The difference between Cushing disease and Cushing syndrome

What does each mean?

These two terms refer to the same condition, however, they have different meanings. Cushing’s Syndrome refers to high levels of cortisol in the blood. When someone has Cushing’s Disease, their adrenal glands produce abnormal amounts of cortisone, a steroid hormone. These steroids cause problems with the pituitary gland and hypothalamus, resulting in the overproduction of ACTH (the body’s primary regulator of cortisol).

How do I know if I have Cushing’s Disease?

If you have been diagnosed with Cushing’s Disease, then you may already be taking medication to treat it. If not, you may want to talk to your doctor about starting treatment right away. In addition to checking your symptoms, doctors will test your morning urine sample for free cortisol levels.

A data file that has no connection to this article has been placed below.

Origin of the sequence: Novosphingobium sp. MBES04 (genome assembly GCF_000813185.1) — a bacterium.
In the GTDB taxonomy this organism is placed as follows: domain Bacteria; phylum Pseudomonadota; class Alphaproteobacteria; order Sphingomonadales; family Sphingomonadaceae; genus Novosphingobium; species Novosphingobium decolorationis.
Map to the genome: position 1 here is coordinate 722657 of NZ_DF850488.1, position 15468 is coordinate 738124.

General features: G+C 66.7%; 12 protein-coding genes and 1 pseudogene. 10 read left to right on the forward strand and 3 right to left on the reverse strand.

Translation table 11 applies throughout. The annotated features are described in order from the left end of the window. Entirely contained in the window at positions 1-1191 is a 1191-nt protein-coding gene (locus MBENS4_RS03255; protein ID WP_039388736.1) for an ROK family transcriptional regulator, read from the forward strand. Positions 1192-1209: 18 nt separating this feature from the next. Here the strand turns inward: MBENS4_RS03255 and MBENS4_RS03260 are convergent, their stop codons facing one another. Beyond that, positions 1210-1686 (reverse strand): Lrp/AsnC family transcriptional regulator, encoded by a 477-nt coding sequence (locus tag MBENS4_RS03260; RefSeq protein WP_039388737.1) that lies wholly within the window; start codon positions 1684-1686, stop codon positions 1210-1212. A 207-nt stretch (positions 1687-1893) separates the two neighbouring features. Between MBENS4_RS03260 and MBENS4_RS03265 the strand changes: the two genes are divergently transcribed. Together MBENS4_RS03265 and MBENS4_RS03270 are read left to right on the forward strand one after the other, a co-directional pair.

Why should I take a test for my cortisol levels?

Taking daily tests can help find out what works best for you. A regular test will tell you how much cortisol is being produced and give you a baseline measurement to compare future results. Your physician might recommend testing before beginning any medical treatments, especially those that could affect your immune system.

Can I stop taking medications once started?

Your physician can prescribe some medications for long-term use, and others for short-term use only. You need to follow his/her instructions carefully. Sometimes people feel they are getting better after stopping treatment, but later realize that they were just tapering off the dosage instead of completely discontinuing them. Be sure to check in regularly with your doctor so he/she knows how you’re doing.